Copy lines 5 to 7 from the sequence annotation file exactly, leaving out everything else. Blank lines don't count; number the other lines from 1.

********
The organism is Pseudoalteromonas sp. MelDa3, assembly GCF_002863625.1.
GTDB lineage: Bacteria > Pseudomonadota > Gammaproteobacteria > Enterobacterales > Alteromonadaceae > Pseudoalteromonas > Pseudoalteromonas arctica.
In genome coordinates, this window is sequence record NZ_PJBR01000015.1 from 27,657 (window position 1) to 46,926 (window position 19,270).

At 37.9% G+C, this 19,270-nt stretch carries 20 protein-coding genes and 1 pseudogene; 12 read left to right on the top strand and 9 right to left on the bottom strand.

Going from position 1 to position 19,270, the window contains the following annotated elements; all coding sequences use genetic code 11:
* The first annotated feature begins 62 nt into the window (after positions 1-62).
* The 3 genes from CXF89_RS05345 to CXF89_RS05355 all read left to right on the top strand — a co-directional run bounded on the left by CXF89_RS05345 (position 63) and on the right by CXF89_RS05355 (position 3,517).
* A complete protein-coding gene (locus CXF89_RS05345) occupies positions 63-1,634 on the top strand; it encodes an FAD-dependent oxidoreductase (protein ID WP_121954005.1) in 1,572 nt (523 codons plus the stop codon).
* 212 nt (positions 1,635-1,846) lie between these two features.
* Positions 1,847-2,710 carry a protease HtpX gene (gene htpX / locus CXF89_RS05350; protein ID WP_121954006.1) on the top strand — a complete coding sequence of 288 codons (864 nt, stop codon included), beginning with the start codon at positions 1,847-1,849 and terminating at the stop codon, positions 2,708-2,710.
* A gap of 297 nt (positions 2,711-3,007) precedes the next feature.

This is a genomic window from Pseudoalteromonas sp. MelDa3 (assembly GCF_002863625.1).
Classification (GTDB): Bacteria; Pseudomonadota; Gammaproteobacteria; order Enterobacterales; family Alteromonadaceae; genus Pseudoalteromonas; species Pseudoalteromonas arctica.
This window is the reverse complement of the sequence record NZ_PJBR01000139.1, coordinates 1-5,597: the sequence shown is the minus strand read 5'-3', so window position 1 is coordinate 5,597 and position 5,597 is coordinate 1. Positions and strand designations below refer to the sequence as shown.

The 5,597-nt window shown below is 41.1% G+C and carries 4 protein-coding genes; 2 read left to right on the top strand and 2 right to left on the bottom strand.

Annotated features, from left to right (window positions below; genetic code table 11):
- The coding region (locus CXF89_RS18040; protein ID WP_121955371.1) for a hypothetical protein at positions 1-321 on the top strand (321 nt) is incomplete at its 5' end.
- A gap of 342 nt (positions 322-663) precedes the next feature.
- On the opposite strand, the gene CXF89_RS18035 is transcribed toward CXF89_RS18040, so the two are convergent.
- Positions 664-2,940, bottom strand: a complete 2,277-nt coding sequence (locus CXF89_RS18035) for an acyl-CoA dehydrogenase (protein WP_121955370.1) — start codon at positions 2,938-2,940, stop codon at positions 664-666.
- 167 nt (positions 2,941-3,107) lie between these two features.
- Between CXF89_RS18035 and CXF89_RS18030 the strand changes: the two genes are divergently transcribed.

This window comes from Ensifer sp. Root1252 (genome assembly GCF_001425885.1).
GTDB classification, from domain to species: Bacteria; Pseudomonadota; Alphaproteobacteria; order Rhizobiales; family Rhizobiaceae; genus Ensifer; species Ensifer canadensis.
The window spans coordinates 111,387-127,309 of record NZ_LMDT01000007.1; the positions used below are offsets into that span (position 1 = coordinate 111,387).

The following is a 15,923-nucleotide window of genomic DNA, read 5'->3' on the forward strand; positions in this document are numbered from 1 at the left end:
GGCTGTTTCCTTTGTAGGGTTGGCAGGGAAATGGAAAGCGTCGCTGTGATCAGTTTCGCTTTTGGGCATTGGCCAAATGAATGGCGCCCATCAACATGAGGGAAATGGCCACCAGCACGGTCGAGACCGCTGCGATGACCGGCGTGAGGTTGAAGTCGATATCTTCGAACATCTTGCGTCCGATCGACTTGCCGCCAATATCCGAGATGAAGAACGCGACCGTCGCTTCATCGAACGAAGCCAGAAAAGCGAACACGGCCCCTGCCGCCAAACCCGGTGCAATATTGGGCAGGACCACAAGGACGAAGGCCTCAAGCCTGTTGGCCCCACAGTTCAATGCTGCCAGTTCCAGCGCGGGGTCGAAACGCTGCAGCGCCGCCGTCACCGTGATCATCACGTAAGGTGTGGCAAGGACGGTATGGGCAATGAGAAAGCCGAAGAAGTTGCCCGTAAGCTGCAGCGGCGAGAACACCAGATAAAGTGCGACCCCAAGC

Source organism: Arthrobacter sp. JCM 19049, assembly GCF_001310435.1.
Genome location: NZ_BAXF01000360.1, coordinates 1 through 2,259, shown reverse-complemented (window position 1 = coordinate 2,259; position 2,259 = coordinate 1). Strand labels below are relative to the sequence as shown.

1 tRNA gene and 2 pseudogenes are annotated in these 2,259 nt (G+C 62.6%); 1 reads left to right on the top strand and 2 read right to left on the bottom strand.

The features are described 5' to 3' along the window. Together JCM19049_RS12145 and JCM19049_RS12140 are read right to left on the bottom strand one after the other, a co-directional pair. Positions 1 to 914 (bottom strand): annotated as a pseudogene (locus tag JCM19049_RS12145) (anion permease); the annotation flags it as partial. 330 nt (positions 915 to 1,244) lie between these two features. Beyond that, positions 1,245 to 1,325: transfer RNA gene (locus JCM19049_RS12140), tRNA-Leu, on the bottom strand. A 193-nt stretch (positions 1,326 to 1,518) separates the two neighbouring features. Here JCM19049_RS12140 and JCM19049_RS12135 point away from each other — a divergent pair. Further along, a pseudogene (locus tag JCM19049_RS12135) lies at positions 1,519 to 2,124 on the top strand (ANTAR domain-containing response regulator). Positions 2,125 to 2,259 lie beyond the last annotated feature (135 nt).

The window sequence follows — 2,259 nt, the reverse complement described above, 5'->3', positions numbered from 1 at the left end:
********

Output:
Going from position 1 to position 19,270, the window contains the following annotated elements; all coding sequences use genetic code 11:
* The first annotated feature begins 62 nt into the window (after positions 1-62).
* The 3 genes from CXF89_RS05345 to CXF89_RS05355 all read left to right on the top strand — a co-directional run bounded on the left by CXF89_RS05345 (position 63) and on the right by CXF89_RS05355 (position 3,517).